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Bird's eye view of sourdough with bubbles in a small container held by two hands.
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5 from 1 vote

Sourdough Starter

I'm at my debut in the preparation of a wild sourdough starter. But among the recipes I’ve looked at, this one looks very simple. This step will allow you to make several types of bakeries or delicious pastries, including your sourdough bread. You could prepare it immediately. But you should engage in a process of giving abundant food – feeding your sourdough – during the next 14 days.
The watchwords here (or good advice) are: weigh your ingredients so that the results are always constant.
Prep Time5 mins
Resting Time16 d
Total Time16 d 5 mins
Course: Staple
Cuisine: American, French
Servings: 1 starter
Calories: 535kcal
Author: Naïby


  • 75 g rye flour organic (½ cup)
  • 75 g white all-purpose flour organic, unbleached (½ cup)
  • 160 g water spring, filtered or tap water that has rested for a few hours (⅔ cup)


  • In a 2 quart container (1 L), mix all ingredients. Cover with a clean cloth or loose cover (let some air pass, that’s the purpose of fermentation!).
  • Let stand for two to three days at room temperature. The mixture will rise the second day, do lots of bubbles, then deflate (or a more pleasant smell of fermentation will emerge.) At this point, the sourdough starter is born.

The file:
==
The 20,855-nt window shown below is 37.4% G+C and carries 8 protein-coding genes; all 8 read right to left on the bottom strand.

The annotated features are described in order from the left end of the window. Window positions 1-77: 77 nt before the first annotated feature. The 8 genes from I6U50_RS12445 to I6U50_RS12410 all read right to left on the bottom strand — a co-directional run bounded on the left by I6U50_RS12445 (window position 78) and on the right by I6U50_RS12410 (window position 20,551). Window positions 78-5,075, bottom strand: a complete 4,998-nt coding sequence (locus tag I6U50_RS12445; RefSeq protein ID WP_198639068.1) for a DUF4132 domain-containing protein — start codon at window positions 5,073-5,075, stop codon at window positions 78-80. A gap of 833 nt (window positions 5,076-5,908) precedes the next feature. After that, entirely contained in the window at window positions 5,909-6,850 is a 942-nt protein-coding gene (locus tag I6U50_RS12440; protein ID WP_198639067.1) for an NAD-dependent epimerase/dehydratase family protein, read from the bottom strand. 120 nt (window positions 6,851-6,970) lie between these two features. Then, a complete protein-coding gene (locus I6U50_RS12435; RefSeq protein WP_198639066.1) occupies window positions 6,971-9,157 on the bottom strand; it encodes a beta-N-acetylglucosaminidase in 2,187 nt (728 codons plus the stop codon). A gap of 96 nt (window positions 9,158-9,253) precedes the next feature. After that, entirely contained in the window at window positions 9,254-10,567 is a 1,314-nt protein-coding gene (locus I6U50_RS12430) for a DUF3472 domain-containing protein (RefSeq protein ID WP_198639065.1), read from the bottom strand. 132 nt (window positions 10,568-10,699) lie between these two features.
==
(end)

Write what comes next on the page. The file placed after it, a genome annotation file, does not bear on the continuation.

• Take ¼ cup (60 mL) of the dough and place it in a clean container. Discard the rest. Add 35 g (¼ cup) of all-purpose flour, 35 g (¼ cup) of rye flour, and ¼ cup (60 g) of warm water. Stir vigorously and cover the container the previous way. Let stand at room temperature for 24 h.
  • Repeat this operation every 24 hours at room temperature for 14 days or until the mixture changes odor and gives off a sweet and pleasant fragrance. After 14 days the preparation should triple in size in a window 8 to 12 hours of feedings.
  • Your starter is ready for future use.


Before making bread, feed the starter and wait until it triples in volume. Use some of the yeast to make bread and continue to feed the rest at room temperature to keep it alive. It must stay like that to keep it active.
However, if you don’t plan to make bread in the coming days, feed the yeast, let rise at room temperature for 5 to 8 hours, then refrigerate up to two weeks. This is called putting the yeast to sleep.
If you want to use the rest of the yeast, you can use it in many ways. Check out this website to inspire you (not vegan recipes).


Calories: 535kcal | Carbohydrates: 114g | Protein: 16g | Fat: 2g | Saturated Fat: 1g | Polyunsaturated Fat: 1g | Monounsaturated Fat: 1g | Sodium: 11mg | Potassium: 361mg | Fiber: 11g | Sugar: 1g | Calcium: 34mg | Iron: 5mg
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